When John Bellany died in August last year, an odyssey that had alternately beguiled and infuriated the art world came to an end. Famously, Bellany had nearly died from liver failure in 1988 after years of hard drinking, but an organ transplant saved his life and gave him another 25 years of painting.
Although his health was latterly precarious (he had a near-fatal heart attack in 2005) he was determined to continue working. His output was prodigious, but inevitably tended to be uneven. As both the artist and his sympathetic biographer, John McEwen, admitted, Bellany’s post-1970 work requires strict editing. (Bellany confessed that he had to paint a dozen pictures to get one beauty. Unfortunately, too many of the also-rans have found their way onto the art market.) On the other hand, his early work is exceptionally powerful: raw and dark, it draws heavily on the almost medieval upbringing that Bellany enjoyed in the fishing village of Port Seton, on the East coast of Scotland.
Born in 1942 into a family of Calvinist fishermen and boat builders, Bellany was imbued early on with a strong sense of the fundamental opposites: right and wrong, good and evil, life and death. His need to root his imagery in his own experience ensured that he never became an abstract painter, but also led later to an increasing reliance on autobiography. Bellany was a Romantic, an Expressionist and a Symbolist, finding his inspiration among such greats as Breughel and Rembrandt, Munch, Ensor and Beckmann, Leger, Soutine and Kokoschka. But he made art which is recognisably his and no one else’s and faced his own demons with a courage that irradiates his work. His youthful ambition to take on the world never left him.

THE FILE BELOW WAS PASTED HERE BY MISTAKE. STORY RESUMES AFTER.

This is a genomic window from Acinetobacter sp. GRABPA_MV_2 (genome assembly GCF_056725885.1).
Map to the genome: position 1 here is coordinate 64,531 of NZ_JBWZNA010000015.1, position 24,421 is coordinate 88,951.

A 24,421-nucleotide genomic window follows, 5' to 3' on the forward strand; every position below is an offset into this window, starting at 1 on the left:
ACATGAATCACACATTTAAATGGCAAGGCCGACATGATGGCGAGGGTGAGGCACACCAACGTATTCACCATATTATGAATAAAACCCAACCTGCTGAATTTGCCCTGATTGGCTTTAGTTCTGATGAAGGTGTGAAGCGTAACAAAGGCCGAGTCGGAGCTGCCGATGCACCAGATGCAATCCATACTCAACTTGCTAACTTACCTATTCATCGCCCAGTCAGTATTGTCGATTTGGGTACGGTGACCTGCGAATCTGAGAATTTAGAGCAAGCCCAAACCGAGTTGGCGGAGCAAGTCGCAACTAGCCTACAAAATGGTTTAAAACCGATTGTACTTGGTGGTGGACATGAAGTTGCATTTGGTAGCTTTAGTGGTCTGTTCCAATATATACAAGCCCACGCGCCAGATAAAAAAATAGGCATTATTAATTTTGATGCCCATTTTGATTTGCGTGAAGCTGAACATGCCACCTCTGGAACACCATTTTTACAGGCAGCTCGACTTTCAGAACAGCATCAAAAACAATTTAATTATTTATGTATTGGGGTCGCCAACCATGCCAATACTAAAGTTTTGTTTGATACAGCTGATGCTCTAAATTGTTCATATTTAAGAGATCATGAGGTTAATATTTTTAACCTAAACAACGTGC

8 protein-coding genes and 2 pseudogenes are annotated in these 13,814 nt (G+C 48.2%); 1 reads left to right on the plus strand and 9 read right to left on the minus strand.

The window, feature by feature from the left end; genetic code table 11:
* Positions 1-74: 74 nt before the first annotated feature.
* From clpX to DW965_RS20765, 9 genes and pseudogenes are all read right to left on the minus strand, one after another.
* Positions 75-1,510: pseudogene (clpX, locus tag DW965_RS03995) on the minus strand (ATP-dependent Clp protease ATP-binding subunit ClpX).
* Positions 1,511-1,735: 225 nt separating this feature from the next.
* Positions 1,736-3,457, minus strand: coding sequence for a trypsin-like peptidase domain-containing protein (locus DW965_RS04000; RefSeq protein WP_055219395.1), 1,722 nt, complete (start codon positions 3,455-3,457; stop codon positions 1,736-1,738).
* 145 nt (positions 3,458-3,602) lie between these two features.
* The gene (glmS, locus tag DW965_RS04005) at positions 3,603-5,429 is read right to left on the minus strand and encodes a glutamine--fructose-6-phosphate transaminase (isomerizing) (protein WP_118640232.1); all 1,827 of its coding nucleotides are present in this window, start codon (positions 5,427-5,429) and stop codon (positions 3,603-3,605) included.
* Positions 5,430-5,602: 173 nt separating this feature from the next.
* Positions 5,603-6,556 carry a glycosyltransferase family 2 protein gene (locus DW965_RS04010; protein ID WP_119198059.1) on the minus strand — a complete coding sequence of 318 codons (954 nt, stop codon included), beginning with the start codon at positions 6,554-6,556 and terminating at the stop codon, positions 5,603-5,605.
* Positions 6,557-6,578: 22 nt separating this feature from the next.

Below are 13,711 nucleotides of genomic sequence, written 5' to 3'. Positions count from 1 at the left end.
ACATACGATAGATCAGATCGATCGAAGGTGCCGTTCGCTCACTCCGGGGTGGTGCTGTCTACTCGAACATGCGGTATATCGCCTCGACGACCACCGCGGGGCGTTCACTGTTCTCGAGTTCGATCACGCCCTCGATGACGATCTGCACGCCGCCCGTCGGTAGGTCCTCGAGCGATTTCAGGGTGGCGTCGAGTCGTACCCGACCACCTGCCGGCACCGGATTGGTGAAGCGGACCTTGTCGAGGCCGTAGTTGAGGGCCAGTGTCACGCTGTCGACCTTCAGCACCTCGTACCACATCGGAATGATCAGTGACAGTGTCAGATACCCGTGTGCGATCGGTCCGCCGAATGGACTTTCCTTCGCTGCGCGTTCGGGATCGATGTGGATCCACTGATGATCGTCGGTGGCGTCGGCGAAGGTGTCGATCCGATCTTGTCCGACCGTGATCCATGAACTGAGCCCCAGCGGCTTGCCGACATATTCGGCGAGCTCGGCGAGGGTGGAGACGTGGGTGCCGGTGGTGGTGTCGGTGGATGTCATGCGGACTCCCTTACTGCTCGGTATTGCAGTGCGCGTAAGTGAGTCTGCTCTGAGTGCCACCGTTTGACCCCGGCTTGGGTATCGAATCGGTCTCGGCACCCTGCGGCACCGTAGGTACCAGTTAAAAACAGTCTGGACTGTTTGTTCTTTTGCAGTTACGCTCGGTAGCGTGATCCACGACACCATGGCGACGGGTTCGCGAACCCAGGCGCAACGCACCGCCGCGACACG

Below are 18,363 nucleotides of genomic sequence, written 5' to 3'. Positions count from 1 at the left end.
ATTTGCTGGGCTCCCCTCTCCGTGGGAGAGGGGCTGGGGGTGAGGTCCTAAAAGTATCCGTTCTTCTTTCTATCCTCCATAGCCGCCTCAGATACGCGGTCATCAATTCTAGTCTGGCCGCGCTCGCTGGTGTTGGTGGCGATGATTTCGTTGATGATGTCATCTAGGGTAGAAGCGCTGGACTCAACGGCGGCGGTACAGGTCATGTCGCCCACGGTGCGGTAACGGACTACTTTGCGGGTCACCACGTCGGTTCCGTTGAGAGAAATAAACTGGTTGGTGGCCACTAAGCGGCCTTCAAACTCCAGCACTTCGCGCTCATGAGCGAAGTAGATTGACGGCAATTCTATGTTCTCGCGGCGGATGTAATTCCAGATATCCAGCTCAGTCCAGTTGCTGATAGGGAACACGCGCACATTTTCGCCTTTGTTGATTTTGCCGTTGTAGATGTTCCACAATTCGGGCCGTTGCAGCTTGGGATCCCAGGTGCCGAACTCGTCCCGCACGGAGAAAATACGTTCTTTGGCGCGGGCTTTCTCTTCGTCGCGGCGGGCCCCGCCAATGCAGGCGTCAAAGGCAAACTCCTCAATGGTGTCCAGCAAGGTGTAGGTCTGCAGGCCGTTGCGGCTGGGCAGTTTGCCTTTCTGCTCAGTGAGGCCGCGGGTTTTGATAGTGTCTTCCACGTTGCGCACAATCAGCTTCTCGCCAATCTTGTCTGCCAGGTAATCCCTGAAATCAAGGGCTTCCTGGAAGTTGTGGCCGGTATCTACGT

This is not a new book, being an updated and expanded version of the monograph first published in 1994, but the mere fact that it has been regularly reprinted is an indication of both its quality and the subject’s enduring popularity. It is the book on John Bellany, and this new third edition is the most lavish and best-illustrated version so far. It contains a foreword full of praise by the late John Russell, himself a writer of remarkable perception and achievement.
The dramatic narrative of Bellany’s life in art is told by John McEwen with verve and clarity in a sequence of short chapters interspersed by blocks of colour illustrations (more than 200 in total). The potency of the finest paintings here explains why Bellany is regarded as the most influential Scottish painter of the last century, and why he is widely admired and collected by the likes of David Bowie and Damien Hirst.
And yet Bellany was one of those figures like John Bratby (1928–92) who was enormously talented as a young man, but found he could not continue to paint at that early level of intensity without going mad or killing himself. As some kind of compensation or distraction both men over-produced, though this could not disguise the fact that their work had generally lost its fire in later years. But, also like Bratby, the best of Bellany’s work will survive because it incorporates enough personal and artistic truth for it to stand on its own, without support or justification.
This handsome and substantial volume with its engaging photo of the artist by Snowdon on the back cover, wearing a large halibut over his shoulder like a plaid, is the perfect introduction to John Bellany’s unique achievement.
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